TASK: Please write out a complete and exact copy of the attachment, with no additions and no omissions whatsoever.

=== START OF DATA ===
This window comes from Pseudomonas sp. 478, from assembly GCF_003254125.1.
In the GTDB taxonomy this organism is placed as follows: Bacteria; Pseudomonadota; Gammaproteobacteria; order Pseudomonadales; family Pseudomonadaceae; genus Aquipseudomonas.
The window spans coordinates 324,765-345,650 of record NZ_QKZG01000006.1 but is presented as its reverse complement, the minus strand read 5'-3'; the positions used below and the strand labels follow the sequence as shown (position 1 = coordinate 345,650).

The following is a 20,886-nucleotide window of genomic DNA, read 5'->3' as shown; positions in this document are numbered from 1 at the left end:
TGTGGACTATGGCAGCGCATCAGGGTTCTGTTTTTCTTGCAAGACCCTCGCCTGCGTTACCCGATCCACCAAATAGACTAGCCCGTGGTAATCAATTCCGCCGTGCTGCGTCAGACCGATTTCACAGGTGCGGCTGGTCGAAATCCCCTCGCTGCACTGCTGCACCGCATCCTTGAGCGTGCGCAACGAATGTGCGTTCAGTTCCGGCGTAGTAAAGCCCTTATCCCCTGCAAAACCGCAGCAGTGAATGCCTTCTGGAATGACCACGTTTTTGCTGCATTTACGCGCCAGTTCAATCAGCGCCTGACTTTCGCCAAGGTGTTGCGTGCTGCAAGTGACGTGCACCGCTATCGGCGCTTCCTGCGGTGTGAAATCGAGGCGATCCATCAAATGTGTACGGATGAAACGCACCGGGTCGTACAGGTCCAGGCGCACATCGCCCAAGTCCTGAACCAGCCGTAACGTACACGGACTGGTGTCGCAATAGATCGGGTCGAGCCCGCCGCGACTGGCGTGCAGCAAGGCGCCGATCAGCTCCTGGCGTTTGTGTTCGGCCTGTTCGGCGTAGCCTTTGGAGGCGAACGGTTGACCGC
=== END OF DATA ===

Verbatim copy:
This window comes from Pseudomonas sp. 478, from assembly GCF_003254125.1.
In the GTDB taxonomy this organism is placed as follows: Bacteria; Pseudomonadota; Gammaproteobacteria; order Pseudomonadales; family Pseudomonadaceae; genus Aquipseudomonas.
The window spans coordinates 324,765-345,650 of record NZ_QKZG01000006.1 but is presented as its reverse complement, the minus strand read 5'-3'; the positions used below and the strand labels follow the sequence as shown (position 1 = coordinate 345,650).

The following is a 20,886-nucleotide window of genomic DNA, read 5'->3' as shown; positions in this document are numbered from 1 at the left end:
TGTGGACTATGGCAGCGCATCAGGGTTCTGTTTTTCTTGCAAGACCCTCGCCTGCGTTACCCGATCCACCAAATAGACTAGCCCGTGGTAATCAATTCCGCCGTGCTGCGTCAGACCGATTTCACAGGTGCGGCTGGTCGAAATCCCCTCGCTGCACTGCTGCACCGCATCCTTGAGCGTGCGCAACGAATGTGCGTTCAGTTCCGGCGTAGTAAAGCCCTTATCCCCTGCAAAACCGCAGCAGTGAATGCCTTCTGGAATGACCACGTTTTTGCTGCATTTACGCGCCAGTTCAATCAGCGCCTGACTTTCGCCAAGGTGTTGCGTGCTGCAAGTGACGTGCACCGCTATCGGCGCTTCCTGCGGTGTGAAATCGAGGCGATCCATCAAATGTGTACGGATGAAACGCACCGGGTCGTACAGGTCCAGGCGCACATCGCCCAAGTCCTGAACCAGCCGTAACGTACACGGACTGGTGTCGCAATAGATCGGGTCGAGCCCGCCGCGACTGGCGTGCAGCAAGGCGCCGATCAGCTCCTGGCGTTTGTGTTCGGCCTGTTCGGCGTAGCCTTTGGAGGCGAACGGTTGACCGC